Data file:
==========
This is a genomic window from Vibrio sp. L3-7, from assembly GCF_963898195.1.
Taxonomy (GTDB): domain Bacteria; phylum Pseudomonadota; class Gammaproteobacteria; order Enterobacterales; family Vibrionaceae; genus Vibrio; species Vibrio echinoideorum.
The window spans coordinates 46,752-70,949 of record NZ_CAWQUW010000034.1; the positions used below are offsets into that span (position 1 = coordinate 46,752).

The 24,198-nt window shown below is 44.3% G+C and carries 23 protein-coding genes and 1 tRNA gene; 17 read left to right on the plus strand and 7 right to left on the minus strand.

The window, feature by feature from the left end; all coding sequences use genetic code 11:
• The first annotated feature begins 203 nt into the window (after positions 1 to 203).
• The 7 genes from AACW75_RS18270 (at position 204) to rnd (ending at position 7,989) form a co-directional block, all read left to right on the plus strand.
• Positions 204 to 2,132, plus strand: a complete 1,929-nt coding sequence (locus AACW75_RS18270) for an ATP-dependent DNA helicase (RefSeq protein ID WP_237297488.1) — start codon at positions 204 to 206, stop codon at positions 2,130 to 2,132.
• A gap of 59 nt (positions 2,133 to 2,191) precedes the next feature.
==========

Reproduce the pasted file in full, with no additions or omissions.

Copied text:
This is a genomic window from Vibrio sp. L3-7, from assembly GCF_963898195.1.
Taxonomy (GTDB): domain Bacteria; phylum Pseudomonadota; class Gammaproteobacteria; order Enterobacterales; family Vibrionaceae; genus Vibrio; species Vibrio echinoideorum.
The window spans coordinates 46,752-70,949 of record NZ_CAWQUW010000034.1; the positions used below are offsets into that span (position 1 = coordinate 46,752).

The 24,198-nt window shown below is 44.3% G+C and carries 23 protein-coding genes and 1 tRNA gene; 17 read left to right on the plus strand and 7 right to left on the minus strand.

The window, feature by feature from the left end; all coding sequences use genetic code 11:
• The first annotated feature begins 203 nt into the window (after positions 1 to 203).
• The 7 genes from AACW75_RS18270 (at position 204) to rnd (ending at position 7,989) form a co-directional block, all read left to right on the plus strand.
• Positions 204 to 2,132, plus strand: a complete 1,929-nt coding sequence (locus AACW75_RS18270) for an ATP-dependent DNA helicase (RefSeq protein ID WP_237297488.1) — start codon at positions 204 to 206, stop codon at positions 2,130 to 2,132.
• A gap of 59 nt (positions 2,133 to 2,191) precedes the next feature.